Jews in exile have often struggled for the protection of the highest governmental power, whether king, emperor, caliph, or pope, because they learned early that their safety could not be entrusted to the goodwill of their gentile neighbors or the local authorities. Alexandrian Jews in the Hellenistic period relied on Imperial Rome instead of their native Alexandria, and Jews in medieval Europe sought ties with the Carolingian emperors, circumventing all inferior feudal relationships. In all such cases of vertical alliances Jews have both gained and lost.
In this landmark study, Yosef Hayim Yerushalmi presents the Lisbon Massacre as one chapter in the history of alliances between Jews and the powers that have ruled over them. Through an exploration of Jewish attitudes and their consequences at this important juncture in Jewish history, he uncovers the myth of the royal alliance in the thought of Ibn Verga and others. He offers a fresh review of available data on the course of the pogrom and relates it to the "Shebet Yehudah." Two appendices include the German account of the massacre, based on three printed editions (two of them previously unknown), and the major documentary sources, giving historians access to key primary materials as well as Yerushalmi s analysis.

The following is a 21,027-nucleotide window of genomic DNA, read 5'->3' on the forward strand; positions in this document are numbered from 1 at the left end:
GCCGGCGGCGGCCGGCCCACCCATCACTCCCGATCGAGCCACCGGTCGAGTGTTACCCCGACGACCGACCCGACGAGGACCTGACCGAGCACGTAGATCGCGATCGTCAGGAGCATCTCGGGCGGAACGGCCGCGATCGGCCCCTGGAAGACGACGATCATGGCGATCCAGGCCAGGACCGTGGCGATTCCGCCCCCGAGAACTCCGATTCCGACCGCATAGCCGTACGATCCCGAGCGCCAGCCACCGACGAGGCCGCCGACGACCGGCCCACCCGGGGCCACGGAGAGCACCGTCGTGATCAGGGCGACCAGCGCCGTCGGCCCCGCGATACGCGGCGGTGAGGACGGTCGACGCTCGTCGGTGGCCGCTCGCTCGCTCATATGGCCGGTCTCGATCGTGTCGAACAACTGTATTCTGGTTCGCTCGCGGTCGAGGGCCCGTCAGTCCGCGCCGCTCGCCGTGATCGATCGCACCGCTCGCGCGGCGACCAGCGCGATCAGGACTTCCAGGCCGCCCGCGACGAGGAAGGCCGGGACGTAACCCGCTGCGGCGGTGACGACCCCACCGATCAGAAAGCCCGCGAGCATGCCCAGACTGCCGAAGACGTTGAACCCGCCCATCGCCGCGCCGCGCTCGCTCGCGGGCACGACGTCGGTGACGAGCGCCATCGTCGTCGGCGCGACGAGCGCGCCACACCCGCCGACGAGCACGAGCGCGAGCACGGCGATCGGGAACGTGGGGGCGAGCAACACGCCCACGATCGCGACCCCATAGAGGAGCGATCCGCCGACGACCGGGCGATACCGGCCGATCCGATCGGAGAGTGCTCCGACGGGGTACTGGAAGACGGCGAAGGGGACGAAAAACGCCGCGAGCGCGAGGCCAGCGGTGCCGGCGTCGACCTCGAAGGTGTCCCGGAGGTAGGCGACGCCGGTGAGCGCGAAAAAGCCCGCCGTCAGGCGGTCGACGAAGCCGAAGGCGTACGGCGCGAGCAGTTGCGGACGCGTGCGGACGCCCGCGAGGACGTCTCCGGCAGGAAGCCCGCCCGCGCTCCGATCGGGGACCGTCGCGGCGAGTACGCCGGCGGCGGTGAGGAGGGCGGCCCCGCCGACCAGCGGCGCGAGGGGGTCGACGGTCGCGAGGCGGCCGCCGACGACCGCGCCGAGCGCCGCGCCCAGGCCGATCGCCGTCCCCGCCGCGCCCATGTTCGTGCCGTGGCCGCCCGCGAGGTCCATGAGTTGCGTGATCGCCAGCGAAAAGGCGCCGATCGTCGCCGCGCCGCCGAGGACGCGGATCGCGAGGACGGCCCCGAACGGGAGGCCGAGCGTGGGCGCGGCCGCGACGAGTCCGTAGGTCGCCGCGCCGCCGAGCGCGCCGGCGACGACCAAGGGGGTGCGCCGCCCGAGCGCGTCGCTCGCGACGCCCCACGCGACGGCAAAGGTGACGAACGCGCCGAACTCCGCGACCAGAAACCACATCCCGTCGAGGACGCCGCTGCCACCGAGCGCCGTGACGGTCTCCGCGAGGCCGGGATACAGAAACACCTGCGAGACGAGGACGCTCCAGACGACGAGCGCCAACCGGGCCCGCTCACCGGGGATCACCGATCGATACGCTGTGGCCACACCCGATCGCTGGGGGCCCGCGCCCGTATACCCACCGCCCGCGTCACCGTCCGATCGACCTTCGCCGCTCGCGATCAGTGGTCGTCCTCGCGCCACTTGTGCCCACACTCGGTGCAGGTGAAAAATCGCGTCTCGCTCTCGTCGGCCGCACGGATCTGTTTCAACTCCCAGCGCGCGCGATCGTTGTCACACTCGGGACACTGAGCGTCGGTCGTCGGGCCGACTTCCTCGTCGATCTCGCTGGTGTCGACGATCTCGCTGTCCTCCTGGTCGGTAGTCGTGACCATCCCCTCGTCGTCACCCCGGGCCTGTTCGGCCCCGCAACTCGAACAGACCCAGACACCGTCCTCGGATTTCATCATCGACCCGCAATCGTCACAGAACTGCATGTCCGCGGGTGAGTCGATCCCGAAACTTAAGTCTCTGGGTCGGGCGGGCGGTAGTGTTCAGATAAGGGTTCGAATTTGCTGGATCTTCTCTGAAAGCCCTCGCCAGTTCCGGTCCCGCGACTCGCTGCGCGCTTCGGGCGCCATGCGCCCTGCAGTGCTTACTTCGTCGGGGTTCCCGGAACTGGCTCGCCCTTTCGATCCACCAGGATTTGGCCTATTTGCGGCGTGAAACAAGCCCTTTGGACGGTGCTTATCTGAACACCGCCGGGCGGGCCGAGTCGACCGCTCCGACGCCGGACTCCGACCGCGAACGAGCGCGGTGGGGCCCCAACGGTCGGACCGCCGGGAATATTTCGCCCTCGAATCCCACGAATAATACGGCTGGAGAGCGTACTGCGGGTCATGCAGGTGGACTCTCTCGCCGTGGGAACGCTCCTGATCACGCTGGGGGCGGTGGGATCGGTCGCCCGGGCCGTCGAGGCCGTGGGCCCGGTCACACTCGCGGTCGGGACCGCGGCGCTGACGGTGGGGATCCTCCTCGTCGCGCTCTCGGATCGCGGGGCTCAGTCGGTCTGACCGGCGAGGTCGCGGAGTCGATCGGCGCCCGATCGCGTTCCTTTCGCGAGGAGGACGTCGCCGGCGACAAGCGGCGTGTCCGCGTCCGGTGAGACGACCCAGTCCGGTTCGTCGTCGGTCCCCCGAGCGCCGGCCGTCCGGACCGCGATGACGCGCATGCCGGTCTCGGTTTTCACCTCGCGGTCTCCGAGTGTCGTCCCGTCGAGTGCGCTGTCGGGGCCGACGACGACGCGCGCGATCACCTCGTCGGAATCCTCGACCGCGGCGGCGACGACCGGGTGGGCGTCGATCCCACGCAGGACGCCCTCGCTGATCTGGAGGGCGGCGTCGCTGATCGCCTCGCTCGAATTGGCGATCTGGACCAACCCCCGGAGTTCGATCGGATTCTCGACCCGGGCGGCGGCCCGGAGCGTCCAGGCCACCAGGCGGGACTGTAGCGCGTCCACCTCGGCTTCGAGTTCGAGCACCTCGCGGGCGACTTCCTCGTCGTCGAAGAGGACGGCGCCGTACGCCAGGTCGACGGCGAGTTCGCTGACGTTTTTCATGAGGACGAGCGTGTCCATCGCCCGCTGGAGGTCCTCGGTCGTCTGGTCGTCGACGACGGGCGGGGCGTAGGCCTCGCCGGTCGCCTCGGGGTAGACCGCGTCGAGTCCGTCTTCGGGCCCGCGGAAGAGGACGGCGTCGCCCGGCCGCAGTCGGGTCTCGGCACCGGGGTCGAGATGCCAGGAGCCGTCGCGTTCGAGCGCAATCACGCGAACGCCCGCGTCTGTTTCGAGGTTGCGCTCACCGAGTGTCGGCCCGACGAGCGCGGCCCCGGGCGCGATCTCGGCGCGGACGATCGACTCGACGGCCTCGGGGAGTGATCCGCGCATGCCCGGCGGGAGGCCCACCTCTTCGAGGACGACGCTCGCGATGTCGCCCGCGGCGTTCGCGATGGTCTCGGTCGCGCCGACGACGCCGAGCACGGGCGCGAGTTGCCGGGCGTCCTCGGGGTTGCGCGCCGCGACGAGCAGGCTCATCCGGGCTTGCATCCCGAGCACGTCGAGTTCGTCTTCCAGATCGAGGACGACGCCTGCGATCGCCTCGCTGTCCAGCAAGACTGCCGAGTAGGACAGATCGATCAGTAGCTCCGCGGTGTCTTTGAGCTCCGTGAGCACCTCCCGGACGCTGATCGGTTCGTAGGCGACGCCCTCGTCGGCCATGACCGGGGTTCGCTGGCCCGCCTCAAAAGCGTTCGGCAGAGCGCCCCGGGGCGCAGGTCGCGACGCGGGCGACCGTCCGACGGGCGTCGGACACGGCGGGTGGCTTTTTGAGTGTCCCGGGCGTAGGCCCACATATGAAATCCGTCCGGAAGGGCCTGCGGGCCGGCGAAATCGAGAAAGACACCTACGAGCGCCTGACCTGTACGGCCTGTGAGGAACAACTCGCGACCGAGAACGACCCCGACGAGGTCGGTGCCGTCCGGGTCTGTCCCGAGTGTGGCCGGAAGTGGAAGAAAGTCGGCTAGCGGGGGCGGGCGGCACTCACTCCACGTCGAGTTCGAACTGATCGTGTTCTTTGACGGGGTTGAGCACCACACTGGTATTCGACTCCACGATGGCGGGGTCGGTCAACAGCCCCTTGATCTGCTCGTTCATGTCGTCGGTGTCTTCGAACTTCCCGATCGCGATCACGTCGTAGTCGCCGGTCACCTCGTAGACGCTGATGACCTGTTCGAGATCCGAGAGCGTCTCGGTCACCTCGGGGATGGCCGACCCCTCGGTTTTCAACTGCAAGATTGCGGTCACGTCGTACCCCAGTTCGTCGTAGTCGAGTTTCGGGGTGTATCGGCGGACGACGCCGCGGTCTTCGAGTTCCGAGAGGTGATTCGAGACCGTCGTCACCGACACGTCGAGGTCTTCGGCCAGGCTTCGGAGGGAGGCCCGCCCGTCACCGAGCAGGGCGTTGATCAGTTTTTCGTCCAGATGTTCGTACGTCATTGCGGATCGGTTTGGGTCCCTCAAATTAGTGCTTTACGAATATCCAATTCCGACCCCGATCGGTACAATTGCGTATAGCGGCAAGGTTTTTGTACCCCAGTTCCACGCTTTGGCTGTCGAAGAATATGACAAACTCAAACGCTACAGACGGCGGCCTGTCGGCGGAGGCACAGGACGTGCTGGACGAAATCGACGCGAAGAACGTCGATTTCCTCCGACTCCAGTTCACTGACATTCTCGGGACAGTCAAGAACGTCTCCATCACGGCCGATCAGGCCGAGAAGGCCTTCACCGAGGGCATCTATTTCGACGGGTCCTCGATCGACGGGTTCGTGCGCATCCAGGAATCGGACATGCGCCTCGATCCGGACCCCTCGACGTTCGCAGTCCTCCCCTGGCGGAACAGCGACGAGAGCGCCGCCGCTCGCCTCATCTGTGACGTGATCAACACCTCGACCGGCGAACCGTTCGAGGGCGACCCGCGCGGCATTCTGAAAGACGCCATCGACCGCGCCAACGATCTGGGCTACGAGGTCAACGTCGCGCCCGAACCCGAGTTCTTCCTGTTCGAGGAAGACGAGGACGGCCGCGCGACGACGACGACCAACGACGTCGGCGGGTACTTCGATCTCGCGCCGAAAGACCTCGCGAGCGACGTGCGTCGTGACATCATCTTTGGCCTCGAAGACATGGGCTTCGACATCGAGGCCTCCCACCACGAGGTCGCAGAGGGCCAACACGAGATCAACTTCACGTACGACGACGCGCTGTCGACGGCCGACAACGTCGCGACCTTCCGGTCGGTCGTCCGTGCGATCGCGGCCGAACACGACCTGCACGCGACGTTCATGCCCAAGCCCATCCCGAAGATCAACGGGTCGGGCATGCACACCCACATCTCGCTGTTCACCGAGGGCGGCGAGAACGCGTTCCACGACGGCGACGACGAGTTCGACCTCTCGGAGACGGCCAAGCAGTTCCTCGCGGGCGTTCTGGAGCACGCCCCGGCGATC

Even the modern era did not fundamentally change these dynamics. Hannah Arendt emphasized the extent to which Jews have allied themselves to the modern nation-state and have become vulnerable when other groups oppose that nation-state. Modern Jews have frequently clung to an uncritical faith in the state s protection, even when that faith bears no correspondence to reality."
The Lisbon Massacre of 1506 and the Royal Image in the Shebet Yehudah
Hebrew Union College Press
Hebrew Union College Annual Supplements 1